JBL is a well-established brand when it comes to high quality audio equipment, but more for their speakers than anything else. Still, they know good audio, so it shouldn’t come as a surprise if their expertise translated well to the JBL J55 headphones that I was recently given the opportunity to review. And it’s not like JBL hasn’t been making headphones for years.
The JBL J55 is an attractive pair of professional headphones geared toward the casual audiophile who wants a bit of style to go with their substance. The JBL J55 tries to position itself as just that, featuring large 40mm drivers for superior sound, simple yet eye-catching design, and solid construction.
Design and Construction
The review unit I got was the white/gray color variant, but it also comes in white/orange and black variants. The JBL J55 is mostly matte plastic, with the extendable part of the headband and some ear-cup accents being the only parts you’ll find brushed stainless steel. It’s solidly built, if unapologetically plastic (thank you Apple for that awesome line).
The JBL J55 features leather cushions on the ear-cups and the band. The material is very durable and won’t tear under normal stress. It provides a great acoustic seal too. The ear-cups are large enough to completely engulf my ears, but a bit of sound does leak through, and the leather material of the cushions helps to keep the sound from leaking out. Also, the ear-cups pivot 180 degrees for easier storage. It’s not like it becomes super compact or anything, but at least it’s easier to stash in its padded carrying pouch.
It comes with a single flat detachable cable that attaches to the left ear-cup. Coming from the most tangle-prone headset in existence (HTC UrBeats), I love that the JBL J55’s cable is almost tangle-proof and easy to unravel when needed. It also helps determine which side of the J55 is right or left. The cable features a unique locking mechanism. Unlike other headphones where the cable might come off if someone where to yank on it, the J55’s cable attaches securely with a quick twist.
If there’s anything I don’t like about the J55, it’s that you won’t find a spare cable through third parties if you lose yours. One end is the standard 3.5mm jack, but the end that plugs into the ear-cup is a 2.5mm jack and features the twist-lock mechanism so you’re definitely going to have to go back to JBL to get a replacement.
Of course, where it really matters is the sound quality, and the JBL J55 doesn’t disappoint. I tested it on a range of genres, particularly hip-hop, RnB, Jazz, and Alternative Rock. I also played a few hours of Fallout 3 while wearing these cans.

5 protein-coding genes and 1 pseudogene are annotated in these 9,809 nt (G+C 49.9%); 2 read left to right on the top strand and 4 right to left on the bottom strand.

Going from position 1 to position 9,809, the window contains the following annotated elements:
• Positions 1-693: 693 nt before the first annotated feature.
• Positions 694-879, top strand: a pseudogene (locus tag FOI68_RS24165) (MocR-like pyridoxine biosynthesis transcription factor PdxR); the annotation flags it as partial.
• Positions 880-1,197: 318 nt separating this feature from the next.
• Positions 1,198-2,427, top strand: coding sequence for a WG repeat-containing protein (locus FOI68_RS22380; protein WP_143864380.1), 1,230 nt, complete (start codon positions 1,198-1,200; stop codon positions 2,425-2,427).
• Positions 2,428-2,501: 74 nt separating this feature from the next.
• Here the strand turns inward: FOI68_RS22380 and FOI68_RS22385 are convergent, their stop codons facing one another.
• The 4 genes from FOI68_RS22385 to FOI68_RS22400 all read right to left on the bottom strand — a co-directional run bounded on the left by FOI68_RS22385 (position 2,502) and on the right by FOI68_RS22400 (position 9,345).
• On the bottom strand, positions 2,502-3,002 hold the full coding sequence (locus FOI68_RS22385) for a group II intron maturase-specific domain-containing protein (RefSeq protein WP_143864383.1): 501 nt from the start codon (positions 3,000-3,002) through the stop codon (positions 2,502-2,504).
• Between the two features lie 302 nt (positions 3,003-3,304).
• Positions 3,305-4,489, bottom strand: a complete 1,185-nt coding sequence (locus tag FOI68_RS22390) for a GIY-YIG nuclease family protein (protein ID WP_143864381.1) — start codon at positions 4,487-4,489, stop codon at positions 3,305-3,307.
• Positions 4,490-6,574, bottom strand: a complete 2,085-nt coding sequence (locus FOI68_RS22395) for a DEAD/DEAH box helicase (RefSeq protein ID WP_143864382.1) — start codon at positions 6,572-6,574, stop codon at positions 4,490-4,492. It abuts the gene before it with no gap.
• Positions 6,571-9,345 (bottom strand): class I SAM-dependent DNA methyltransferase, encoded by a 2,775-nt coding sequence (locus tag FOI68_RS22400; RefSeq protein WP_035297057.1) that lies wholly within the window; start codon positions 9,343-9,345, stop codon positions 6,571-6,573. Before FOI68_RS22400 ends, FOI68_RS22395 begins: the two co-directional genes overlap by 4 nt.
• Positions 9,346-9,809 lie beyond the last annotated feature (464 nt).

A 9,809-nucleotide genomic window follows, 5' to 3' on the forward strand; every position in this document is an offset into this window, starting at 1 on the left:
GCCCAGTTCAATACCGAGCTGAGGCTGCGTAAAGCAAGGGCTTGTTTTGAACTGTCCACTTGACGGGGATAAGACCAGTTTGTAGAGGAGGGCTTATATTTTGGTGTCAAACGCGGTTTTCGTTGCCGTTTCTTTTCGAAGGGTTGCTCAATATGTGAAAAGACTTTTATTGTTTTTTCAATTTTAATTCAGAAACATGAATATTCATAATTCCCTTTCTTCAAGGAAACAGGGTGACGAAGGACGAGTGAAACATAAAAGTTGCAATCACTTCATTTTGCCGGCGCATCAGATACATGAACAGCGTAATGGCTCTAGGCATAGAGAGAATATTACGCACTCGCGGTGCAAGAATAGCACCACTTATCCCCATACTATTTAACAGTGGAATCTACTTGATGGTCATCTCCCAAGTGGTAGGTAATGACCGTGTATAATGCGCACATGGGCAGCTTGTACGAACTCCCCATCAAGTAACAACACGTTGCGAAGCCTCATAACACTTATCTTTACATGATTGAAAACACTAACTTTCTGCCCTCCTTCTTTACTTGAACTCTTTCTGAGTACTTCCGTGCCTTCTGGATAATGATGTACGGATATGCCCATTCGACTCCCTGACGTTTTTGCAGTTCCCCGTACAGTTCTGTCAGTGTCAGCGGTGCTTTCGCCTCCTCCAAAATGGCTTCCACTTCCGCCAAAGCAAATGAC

The large 40mm drivers deliver balanced sound all throughout, especially in the mids and lows, allowing the JBL J55 to perform well on a wide range of music genres. The midrange is where the J55 excels although the bass is still decent. It’s not particularly head-thumping, but it should suffice for most people. If head-thumping bass is what you’re after though, you should consider something with larger 50mm drivers perhaps.
I especially had a blast with the JBL J55 while I was playing Fallout 3. It isn’t a particularly scary game, but there are a few times where it can get tense and the ambient music and environment noise plays a large part in that. There were times when I was exploring an area of the game and looking out for an enemy to jump out at me at any given me, and I was wired tight because of the great feeling of immersion that the JBL J55 delivered.
If there’s anything I don’t like about the J55, it’s that the highs fall a bit short. It’s not at all muddy, but it’s just not as clear as I would like. Sure, clarity in that range can get head-grating, but there’s something about the clearness of a pin dropping that really excites me more than hearing thumping bass. Also, there’s no volume control. If that’s a deal-breaker for you, the J55i comes with a wired mic and volume controls, but it would have been nice if there was at least a built in volume rocker on the J55.
With the JBL J55, you get what you pay for and a bit more. The headphones themselves have a simple yet flashy design and the build quality is excellent even with the dominant use of plastic. If you’re looking for head-rattling bass, look elsewhere, but otherwise, the JBL J55 performs well across a wide range of genres. Also, the tangle-free twist-to-lock cable and padded carrying pouch are a nice touch as well. Looking to pick one up for yourself? You can grab the JBL J55 for Php4,290.